Miles Davis Sorcerer

Sorcerer

Miles Davis

Hi-Res 24-bit – 96.00 kHz

Released on October 23, 1967 by Columbia - Legacy

Main artist: Miles Davis

Genre: Jazz

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Album : 1 disk - 7 tracks Total length : 00:40:32

  1. 1 Prince of Darkness

    Miles Davis, Trumpet, MainArtist, AssociatedPerformer - Wayne Shorter, Composer, Lyricist, Tenor Saxophone - Tony Williams, Drums - Mark Wilder, Engineer, Mastering Engineer - Teo Macero, Producer - Rob Schwarz, Mastering Engineer - Herb Hancock, Piano - Ronald Carter, Bass - Stan Tonkel, Recording Engineer Copyright : Originally released 1967. All rights reserved by Columbia Records, a division of Sony Music Entertainment

  2. 2 Pee Wee

    Miles Davis, Trumpet, MainArtist, AssociatedPerformer - HERBIE HANCOCK, Piano - Wayne Shorter, Tenor Saxophone - Tony Williams, Drums - Mark Wilder, Engineer, Mastering Engineer - Teo Macero, Producer - Rob Schwarz, Mastering Engineer - Ronald Carter, Bass - Tony Williams, Composer, Lyricist - Stan Tonkel, Recording Engineer Copyright : Originally released 1967. All rights reserved by Columbia Records, a division of Sony Music Entertainment

  3. 3 Masqualero

    Miles Davis, Trumpet, MainArtist, AssociatedPerformer - Wayne Shorter, Composer, Lyricist, Tenor Saxophone - Tony Williams, Drums - Mark Wilder, Engineer, Mastering Engineer - Teo Macero, Producer - Rob Schwarz, Mastering Engineer - Herb Hancock, Piano - Ronald Carter, Bass - Stan Tonkel, Recording Engineer Copyright : Originally released 1967. All rights reserved by Columbia Records, a division of Sony Music Entertainment

  4. 4 The Sorcerer

    Miles Davis, Trumpet, MainArtist, AssociatedPerformer - HERBIE HANCOCK, Composer, Lyricist - Wayne Shorter, Tenor Saxophone - Tony Williams, Drums - Mark Wilder, Engineer, Mastering Engineer - Teo Macero, Producer - Rob Schwarz, Mastering Engineer - Herb Hancock, Piano - Ronald Carter, Bass Copyright : Originally released 1967. All rights reserved by Columbia Records, a division of Sony Music Entertainment

  5. 5 Limbo

    Miles Davis, Trumpet, MainArtist, AssociatedPerformer - Wayne Shorter, Composer, Lyricist, Tenor Saxophone - Tony Williams, Drums - Mark Wilder, Engineer, Mastering Engineer - Teo Macero, Producer - Rob Schwarz, Mastering Engineer - Herb Hancock, Piano - Ronald Carter, Bass - Stan Tonkel, Recording Engineer Copyright : Originally released 1967. All rights reserved by Columbia Records, a division of Sony Music Entertainment

  6. 6 Vonetta

    Miles Davis, Trumpet, MainArtist, AssociatedPerformer - Wayne Shorter, Composer, Lyricist, Tenor Saxophone - Tony Williams, Drums - Mark Wilder, Engineer, Mastering Engineer - Teo Macero, Producer - Rob Schwarz, Mastering Engineer - Herb Hancock, Piano - Ronald Carter, Bass - Stan Tonkel, Recording Engineer Copyright : Originally released 1967. All rights reserved by Columbia Records, a division of Sony Music Entertainment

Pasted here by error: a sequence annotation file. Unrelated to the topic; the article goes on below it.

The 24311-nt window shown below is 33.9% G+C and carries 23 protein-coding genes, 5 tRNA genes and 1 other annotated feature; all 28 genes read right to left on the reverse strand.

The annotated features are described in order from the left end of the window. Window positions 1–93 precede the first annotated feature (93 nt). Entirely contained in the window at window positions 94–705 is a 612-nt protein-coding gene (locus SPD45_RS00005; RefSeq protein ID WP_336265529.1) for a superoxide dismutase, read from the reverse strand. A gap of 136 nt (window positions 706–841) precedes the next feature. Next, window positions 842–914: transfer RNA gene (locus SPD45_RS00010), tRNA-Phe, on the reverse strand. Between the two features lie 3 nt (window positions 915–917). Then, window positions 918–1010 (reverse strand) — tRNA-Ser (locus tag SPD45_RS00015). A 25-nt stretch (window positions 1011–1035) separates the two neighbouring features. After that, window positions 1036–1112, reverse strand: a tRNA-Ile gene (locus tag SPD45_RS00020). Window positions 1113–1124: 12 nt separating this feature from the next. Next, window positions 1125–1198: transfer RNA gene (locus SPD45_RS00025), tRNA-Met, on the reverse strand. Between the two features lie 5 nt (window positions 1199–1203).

7. 7 Nothing Like You

    B. Dorough, Composer - F. Landesman, Lyricist - Miles Davis, Trumpet, MainArtist, AssociatedPerformer - Bob Dorough, Vocal - Michael Cuscuna, Reissue Producer - Paul Chambers, Bass - Willie Bobo, Bongos - Wayne Shorter, Tenor Saxophone - Gil Evans, Arranger, AssociatedPerformer - Jimmy Cobb, Drums - Teo Macero, Producer - Frank Rehak, Trombone - Stan Tonkel, Recording Engineer - Bob Beldon, Reissue Producer Copyright : Originally released 1967. All rights reserved by Columbia Records, a division of Sony Music Entertainment

About

Sorcerer, the third album by the second Miles Davis Quintet, is in a sense a transitional album, a quiet, subdued affair that rarely blows hot, choosing to explore cerebral tonal colorings. Even when the tempo picks up, as it does on the title track, there's little of the dense, manic energy on Miles Smiles -- this is about subtle shadings, even when the compositions are as memorable as Tony Williams' "Pee Wee" or Herbie Hancock's "Sorcerer." As such, it's a little elusive, since it represents the deepening of the band's music as they choose to explore different territory. The emphasis is as much on complex, interweaving chords and a coolly relaxed sound as it is on sheer improvisation, though each member tears off thoroughly compelling solos. Still, the individual flights aren't placed at the forefront the way they were on the two predecessors -- it all merges together, pointing toward the dense soundscapes of Miles' later '60s work. It's such a layered, intriguing work that the final cut, recorded in 1962 with Bob Dorough on vocals, is an utterly jarring, inappropriate way to end the record, even if it's intended as a tribute to Miles' then-girlfriend (later, his wife), Cicely Tyson (whose image graces the cover). ~ Stephen Thomas Erlewine

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